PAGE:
When it comes to the Internet, it seems kids will believe anything.
But it was thought that something as absurd as an octopus that lives in a tree might be enough to cast some doubts in their minds - it wasn't.
A creature concocted in a research 'laboratory' has exposed shocking Internet illiteracy among students, with a leading expert warning it could mean a learning crisis in schools.
Donald Leu, a researcher from the University of Connecticut, conducted a study among the Facebook generation of students - deemed 'digital natives' due to their online savviness - to try to prove they will believe anything they read on the internet.
He directed students to the website http://zapatopi.net/treeoctopus, where they found details about the fabricated endangered Pacific Northwest tree octopus in order to test students’ ability to evaluate information they find online.
It detailed the creature's appearance and habits, including how it uses its suckers to move along tree branches in a form of 'locomotion' and steals eggs from the nests of birds.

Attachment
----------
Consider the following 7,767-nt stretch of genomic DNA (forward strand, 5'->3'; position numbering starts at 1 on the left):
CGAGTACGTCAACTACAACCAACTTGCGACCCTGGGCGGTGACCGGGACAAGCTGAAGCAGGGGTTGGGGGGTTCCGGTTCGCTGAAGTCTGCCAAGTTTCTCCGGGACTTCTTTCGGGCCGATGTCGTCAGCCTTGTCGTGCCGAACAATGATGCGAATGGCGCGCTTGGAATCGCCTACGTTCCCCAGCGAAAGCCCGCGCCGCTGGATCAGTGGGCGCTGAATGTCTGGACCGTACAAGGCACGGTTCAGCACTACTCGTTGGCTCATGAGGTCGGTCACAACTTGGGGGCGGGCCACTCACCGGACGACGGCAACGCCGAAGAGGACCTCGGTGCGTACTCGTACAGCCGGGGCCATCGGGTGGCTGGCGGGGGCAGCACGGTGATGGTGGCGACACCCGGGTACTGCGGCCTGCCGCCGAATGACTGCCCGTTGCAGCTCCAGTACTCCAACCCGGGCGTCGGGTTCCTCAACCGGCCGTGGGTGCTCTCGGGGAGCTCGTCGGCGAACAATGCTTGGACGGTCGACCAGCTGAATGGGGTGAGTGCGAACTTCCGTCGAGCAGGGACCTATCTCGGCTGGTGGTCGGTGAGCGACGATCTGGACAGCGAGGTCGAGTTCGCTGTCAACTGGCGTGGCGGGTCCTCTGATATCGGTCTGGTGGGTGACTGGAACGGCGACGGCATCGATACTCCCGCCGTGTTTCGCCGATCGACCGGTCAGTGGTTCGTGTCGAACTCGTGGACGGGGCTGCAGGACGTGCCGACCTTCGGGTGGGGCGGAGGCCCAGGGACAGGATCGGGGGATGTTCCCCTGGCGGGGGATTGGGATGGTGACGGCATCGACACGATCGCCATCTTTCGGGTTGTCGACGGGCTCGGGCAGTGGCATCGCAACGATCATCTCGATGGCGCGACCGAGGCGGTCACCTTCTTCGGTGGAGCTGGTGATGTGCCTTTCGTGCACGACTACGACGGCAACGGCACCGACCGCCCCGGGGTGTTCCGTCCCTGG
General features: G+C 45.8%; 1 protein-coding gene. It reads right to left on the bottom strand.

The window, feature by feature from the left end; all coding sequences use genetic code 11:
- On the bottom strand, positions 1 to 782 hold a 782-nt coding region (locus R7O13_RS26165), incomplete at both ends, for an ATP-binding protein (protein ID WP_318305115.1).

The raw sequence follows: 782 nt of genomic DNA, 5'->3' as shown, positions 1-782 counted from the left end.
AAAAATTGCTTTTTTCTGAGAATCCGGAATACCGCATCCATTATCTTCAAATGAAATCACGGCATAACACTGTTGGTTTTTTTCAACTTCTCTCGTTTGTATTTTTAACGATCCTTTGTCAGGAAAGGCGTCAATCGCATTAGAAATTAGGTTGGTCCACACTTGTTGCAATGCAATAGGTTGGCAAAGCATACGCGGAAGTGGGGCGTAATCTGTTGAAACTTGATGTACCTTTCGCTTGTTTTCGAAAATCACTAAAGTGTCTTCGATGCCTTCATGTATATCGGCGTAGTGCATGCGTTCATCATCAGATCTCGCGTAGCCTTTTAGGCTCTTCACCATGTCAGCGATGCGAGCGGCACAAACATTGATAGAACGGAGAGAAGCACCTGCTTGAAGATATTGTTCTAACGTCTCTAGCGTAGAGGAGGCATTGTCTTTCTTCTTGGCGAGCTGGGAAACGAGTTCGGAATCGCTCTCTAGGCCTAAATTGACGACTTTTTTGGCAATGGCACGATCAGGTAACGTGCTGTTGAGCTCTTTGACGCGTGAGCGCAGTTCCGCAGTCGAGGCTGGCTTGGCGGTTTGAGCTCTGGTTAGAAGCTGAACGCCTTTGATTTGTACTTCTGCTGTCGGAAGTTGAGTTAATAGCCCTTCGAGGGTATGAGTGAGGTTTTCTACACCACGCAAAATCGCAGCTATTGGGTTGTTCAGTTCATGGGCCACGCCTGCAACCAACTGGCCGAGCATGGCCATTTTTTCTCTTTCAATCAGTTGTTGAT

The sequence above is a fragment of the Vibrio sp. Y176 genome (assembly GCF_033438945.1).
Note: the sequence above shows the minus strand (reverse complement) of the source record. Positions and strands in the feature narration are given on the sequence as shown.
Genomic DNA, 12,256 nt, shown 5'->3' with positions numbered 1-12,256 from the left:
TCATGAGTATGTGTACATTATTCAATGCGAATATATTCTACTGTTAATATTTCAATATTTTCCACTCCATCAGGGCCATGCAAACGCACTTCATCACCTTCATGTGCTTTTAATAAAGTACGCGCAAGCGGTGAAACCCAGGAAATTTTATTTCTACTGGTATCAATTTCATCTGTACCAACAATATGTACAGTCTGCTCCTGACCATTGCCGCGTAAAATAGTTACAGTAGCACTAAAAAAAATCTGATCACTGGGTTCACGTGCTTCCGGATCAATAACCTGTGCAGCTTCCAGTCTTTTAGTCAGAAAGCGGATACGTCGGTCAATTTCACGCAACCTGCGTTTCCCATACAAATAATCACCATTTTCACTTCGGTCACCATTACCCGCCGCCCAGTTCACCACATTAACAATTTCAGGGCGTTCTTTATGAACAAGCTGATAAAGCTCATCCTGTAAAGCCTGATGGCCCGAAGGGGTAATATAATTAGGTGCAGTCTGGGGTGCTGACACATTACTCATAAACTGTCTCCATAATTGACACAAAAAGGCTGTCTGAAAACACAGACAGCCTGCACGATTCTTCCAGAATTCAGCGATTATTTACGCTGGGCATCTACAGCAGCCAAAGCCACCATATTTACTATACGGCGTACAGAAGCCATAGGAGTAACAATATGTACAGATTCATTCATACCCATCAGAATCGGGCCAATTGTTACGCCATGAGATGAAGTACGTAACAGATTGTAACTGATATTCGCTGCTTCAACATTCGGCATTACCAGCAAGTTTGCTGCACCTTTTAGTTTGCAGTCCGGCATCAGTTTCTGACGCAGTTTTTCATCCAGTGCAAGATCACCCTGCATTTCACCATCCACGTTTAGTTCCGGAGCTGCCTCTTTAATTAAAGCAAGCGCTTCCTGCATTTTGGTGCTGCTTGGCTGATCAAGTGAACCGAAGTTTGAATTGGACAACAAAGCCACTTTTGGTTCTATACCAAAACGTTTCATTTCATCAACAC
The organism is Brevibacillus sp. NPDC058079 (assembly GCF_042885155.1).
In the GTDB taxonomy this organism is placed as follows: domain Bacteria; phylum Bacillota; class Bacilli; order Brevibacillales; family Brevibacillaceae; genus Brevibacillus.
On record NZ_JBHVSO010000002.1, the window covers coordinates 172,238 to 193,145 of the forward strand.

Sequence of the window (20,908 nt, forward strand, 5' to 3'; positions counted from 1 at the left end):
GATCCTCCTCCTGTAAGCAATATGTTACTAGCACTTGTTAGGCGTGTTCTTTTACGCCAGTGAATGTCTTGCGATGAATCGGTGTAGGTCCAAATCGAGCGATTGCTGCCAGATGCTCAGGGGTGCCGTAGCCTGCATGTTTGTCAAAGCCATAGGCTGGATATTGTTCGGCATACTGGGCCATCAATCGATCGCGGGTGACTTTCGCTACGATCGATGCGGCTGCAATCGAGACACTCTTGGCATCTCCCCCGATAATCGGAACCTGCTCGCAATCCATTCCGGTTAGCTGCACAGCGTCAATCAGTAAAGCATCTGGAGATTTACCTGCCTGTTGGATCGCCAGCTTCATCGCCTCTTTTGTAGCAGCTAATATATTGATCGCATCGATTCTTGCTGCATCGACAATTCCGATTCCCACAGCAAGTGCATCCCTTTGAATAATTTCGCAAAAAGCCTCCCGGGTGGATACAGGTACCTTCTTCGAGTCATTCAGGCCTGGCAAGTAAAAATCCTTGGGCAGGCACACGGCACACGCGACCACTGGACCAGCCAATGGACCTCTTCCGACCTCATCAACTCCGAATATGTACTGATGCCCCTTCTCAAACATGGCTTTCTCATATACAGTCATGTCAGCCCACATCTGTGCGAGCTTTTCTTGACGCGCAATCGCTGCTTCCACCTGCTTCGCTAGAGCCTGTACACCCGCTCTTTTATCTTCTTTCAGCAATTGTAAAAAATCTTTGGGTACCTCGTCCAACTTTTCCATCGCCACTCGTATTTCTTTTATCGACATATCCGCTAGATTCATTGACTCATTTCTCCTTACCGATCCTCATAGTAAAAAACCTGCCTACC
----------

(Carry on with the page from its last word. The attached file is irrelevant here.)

It even claimed that it was endangered mainly due to the penchant of wealthy 'fashionistas' to use the tree octopuses as ornamental hat decorations.
The students not only believed all of the fabricated information, but also insisted on the existence of the octopus, even when researchers explained all the information had been made up.
Mr Leu, founder and director of the New Literacies Research Lab at the university, warned that students were unable to discern between fact and fiction online and said this would lead them to graduate without the proper thinking skills needed to meet college and workforce demands.
He said: 'Most students simply have very little in the way of critical evaluation skills.The generation that lacks critical thinking skills happens to be overwhelmingly liberal. Methinks there be a connection.